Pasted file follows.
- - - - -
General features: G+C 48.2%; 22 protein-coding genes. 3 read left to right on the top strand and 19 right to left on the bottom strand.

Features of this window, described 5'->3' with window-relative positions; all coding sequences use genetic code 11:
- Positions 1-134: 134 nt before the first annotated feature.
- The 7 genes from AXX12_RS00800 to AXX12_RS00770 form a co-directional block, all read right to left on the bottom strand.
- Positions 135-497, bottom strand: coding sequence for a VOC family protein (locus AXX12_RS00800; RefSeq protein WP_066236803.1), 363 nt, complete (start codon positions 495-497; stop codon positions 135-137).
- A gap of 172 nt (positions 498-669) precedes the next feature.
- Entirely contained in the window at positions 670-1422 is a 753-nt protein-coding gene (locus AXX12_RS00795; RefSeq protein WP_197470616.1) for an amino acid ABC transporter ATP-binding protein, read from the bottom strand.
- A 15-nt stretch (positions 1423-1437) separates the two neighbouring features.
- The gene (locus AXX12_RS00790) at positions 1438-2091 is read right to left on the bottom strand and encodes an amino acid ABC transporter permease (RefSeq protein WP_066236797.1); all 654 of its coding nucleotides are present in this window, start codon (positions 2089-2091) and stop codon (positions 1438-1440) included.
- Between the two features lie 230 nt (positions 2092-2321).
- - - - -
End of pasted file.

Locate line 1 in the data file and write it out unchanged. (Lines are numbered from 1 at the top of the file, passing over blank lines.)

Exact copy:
General features: G+C 48.2%; 22 protein-coding genes. 3 read left to right on the top strand and 19 right to left on the bottom strand.